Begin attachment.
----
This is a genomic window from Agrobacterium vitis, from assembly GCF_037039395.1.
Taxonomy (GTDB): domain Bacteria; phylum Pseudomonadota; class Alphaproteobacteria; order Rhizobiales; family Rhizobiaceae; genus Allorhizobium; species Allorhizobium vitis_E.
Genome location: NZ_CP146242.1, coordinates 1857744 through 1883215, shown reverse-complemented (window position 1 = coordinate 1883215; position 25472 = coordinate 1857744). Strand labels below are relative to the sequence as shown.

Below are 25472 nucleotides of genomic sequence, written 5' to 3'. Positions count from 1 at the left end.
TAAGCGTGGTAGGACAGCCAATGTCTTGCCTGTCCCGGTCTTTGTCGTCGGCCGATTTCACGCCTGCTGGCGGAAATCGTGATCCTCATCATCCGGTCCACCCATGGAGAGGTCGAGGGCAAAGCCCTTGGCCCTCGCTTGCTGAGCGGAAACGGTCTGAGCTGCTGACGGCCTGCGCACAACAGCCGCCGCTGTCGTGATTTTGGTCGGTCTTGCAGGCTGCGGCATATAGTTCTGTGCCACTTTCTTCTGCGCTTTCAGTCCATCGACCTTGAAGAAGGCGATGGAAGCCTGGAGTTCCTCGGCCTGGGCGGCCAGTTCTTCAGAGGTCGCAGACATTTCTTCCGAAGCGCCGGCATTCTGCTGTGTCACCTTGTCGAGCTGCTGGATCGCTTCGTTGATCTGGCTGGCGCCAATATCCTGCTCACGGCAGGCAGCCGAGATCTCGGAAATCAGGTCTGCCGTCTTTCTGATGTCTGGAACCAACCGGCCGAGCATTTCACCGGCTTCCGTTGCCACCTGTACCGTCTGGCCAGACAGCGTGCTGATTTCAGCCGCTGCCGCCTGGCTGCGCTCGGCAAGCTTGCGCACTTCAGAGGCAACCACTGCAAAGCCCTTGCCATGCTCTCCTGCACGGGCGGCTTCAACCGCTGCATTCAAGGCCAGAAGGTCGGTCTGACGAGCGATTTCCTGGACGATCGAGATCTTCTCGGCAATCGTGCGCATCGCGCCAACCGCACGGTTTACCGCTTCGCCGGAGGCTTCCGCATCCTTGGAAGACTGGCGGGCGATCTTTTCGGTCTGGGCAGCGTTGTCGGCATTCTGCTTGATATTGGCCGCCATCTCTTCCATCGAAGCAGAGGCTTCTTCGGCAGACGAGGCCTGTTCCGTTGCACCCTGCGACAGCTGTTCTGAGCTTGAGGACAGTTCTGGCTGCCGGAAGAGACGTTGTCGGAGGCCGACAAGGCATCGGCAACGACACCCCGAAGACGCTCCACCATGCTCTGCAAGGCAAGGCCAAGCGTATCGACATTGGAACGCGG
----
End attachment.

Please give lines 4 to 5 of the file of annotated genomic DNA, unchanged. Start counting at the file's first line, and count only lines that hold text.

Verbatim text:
Below are 25472 nucleotides of genomic sequence, written 5' to 3'. Positions count from 1 at the left end.
TAAGCGTGGTAGGACAGCCAATGTCTTGCCTGTCCCGGTCTTTGTCGTCGGCCGATTTCACGCCTGCTGGCGGAAATCGTGATCCTCATCATCCGGTCCACCCATGGAGAGGTCGAGGGCAAAGCCCTTGGCCCTCGCTTGCTGAGCGGAAACGGTCTGAGCTGCTGACGGCCTGCGCACAACAGCCGCCGCTGTCGTGATTTTGGTCGGTCTTGCAGGCTGCGGCATATAGTTCTGTGCCACTTTCTTCTGCGCTTTCAGTCCATCGACCTTGAAGAAGGCGATGGAAGCCTGGAGTTCCTCGGCCTGGGCGGCCAGTTCTTCAGAGGTCGCAGACATTTCTTCCGAAGCGCCGGCATTCTGCTGTGTCACCTTGTCGAGCTGCTGGATCGCTTCGTTGATCTGGCTGGCGCCAATATCCTGCTCACGGCAGGCAGCCGAGATCTCGGAAATCAGGTCTGCCGTCTTTCTGATGTCTGGAACCAACCGGCCGAGCATTTCACCGGCTTCCGTTGCCACCTGTACCGTCTGGCCAGACAGCGTGCTGATTTCAGCCGCTGCCGCCTGGCTGCGCTCGGCAAGCTTGCGCACTTCAGAGGCAACCACTGCAAAGCCCTTGCCATGCTCTCCTGCACGGGCGGCTTCAACCGCTGCATTCAAGGCCAGAAGGTCGGTCTGACGAGCGATTTCCTGGACGATCGAGATCTTCTCGGCAATCGTGCGCATCGCGCCAACCGCACGGTTTACCGCTTCGCCGGAGGCTTCCGCATCCTTGGAAGACTGGCGGGCGATCTTTTCGGTCTGGGCAGCGTTGTCGGCATTCTGCTTGATATTGGCCGCCATCTCTTCCATCGAAGCAGAGGCTTCTTCGGCAGACGAGGCCTGTTCCGTTGCACCCTGCGACAGCTGTTCTGAGCTTGAGGACAGTTCTGGCTGCCGGAAGAGACGTTGTCGGAGGCCGACAAGGCATCGGCAACGACACCCCGAAGACGCTCCACCATGCTCTGCAAGGCAAGGCCAAGCGTATCGACATTGGAACGCGG